Among those speaking out in surprisingly strong terms about the need to rein in out-of-control oil companies is a man who might seem an unlikely messenger for environmental justice: retired Army Lt. Gen. Russel Honoré, a Point Coupee Parish native and Republican since the Reagan administration who gained national fame for serving as commander of Joint Task Force Katrina following the 2005 disaster. He now works to promote disaster preparedness.

Earlier this month, Honoré gave a talk before two dozen civic and environmental leaders who gathered at a New Orleans restaurant to talk about how to hold the industry responsible for the damage it's done.

Mark Moseley of The Lens, a public-interest news website, reports that Honoré's talk was "about the nuts and bolts of building a successful political movement" by bringing disparate groups and individuals together to work toward a common goal:

    Like a general plotting battlefront logistics, he pinpointed the enemy's points of vulnerability and used military metaphors to illustrate strategies that could lead to victory.

Honoré gave a related speech in September at Rising Tide, a conference on the future of New Orleans held at Xavier University. His delivery was folksy, but his message was radical: an out-of-control oil industry was ruining Louisiana's air, water, and land, and it must be stopped.

He encouraged participants to return home and recruit others to the cause, but he warned that they would likely be ignored because of cultural deference to the industry:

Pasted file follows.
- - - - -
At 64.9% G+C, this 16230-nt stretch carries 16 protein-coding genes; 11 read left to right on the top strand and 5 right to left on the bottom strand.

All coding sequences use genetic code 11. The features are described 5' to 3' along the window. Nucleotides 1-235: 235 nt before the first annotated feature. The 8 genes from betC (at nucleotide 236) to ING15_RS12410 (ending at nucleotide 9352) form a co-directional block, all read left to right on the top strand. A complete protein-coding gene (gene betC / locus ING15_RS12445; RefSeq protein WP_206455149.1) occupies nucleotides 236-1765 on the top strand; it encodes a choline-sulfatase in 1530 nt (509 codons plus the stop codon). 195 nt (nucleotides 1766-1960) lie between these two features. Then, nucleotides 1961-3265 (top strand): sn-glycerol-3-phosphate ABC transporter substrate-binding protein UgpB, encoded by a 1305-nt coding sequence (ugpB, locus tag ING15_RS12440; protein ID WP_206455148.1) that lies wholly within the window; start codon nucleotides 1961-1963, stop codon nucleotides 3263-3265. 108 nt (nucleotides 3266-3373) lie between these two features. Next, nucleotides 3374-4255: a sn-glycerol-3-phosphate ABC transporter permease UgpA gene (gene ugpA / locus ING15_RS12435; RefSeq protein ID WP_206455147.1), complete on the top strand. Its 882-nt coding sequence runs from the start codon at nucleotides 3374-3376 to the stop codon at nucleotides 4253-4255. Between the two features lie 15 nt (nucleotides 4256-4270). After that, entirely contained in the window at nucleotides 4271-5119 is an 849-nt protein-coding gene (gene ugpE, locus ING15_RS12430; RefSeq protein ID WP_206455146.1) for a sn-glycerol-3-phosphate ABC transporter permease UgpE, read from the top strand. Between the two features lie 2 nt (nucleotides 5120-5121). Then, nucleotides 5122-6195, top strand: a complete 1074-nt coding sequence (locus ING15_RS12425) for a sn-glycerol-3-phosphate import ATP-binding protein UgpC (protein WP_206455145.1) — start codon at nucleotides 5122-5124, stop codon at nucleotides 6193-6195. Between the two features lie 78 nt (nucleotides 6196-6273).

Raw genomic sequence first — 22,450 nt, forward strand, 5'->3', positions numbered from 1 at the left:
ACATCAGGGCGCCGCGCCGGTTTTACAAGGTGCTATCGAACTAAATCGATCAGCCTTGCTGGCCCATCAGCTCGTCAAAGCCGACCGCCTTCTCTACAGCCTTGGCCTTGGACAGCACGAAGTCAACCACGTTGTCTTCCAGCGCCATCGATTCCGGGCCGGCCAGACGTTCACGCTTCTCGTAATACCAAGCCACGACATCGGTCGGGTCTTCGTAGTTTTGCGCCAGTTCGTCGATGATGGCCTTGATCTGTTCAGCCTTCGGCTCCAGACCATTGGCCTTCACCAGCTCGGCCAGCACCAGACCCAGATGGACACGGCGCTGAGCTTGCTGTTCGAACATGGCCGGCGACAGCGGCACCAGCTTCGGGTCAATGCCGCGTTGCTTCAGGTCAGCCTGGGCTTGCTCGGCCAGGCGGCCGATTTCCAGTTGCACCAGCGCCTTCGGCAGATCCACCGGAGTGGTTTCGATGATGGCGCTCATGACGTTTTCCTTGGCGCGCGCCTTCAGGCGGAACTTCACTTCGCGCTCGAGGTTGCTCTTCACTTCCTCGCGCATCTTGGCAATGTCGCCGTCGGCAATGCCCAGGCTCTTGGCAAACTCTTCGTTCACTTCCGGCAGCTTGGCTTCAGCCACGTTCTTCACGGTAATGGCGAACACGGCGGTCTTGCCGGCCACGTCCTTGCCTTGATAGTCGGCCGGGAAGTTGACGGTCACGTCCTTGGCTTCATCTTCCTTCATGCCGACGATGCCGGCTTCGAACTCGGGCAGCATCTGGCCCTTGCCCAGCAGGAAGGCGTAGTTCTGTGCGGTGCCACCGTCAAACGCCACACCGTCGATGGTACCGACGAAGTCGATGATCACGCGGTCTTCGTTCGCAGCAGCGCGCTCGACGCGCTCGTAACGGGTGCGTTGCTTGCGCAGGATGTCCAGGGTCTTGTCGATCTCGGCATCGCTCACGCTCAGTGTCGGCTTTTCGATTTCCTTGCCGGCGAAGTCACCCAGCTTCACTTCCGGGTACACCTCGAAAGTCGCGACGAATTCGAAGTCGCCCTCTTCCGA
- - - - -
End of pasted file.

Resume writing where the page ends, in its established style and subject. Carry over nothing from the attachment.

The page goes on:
They'll say, "Why you worry about that? You know Louisiana runs on the oil and gas business. We can't do without the oil and gas business. Don't you know how much they do for the state of Louisiana?" Well, if they do so much, why are we the poorest damn state in America? Why everybody down here not driving a brand new GMC Silverado Bayou Edition? Why all our kids don't get to go to $15,000-a-year private schools? Why everybody down here don't have their own private jet, if we're doing that well?

Honoré went on to talk about the inadequacy of current laws and regulations to protect people and the environment from the industry's irresponsibility, sharing a disturbing story he heard from a man helping him with his baggage at the airport whose friend was decapitated by an abandoned oil well while boating on the Gulf of Mexico. There are over 28,000 wells in the Gulf that have been abandoned by oil and gas companies, some dating back as far as 1948. Many are leaking oil.

Given the severity and urgency of the problem, Honoré called for what sounds like civil disobedience:

    Ladies and gentlemen, the legislature in the state of Louisiana is going to have to deal with this. Because of our form of government and constitution the way it's written, we can't create a Proposition 200, for instance, that says all the wells must be capped, all areas must be mitigated by the oil companies. In order for us to create a proposition like this, we'd have to take it through the legislature of Louisiana. And they're not going to pass it. So we've got a couple choices. We can do what? Create some change. Or we can go down there and make it very miserable for them. And I'm afraid that we're going to have to do the latter. We're going to have to make it very miserable for them to be able to operate by continuing to pass the rules the way they are now. This is our time. This is our battle.

THIS WEEKS SHOW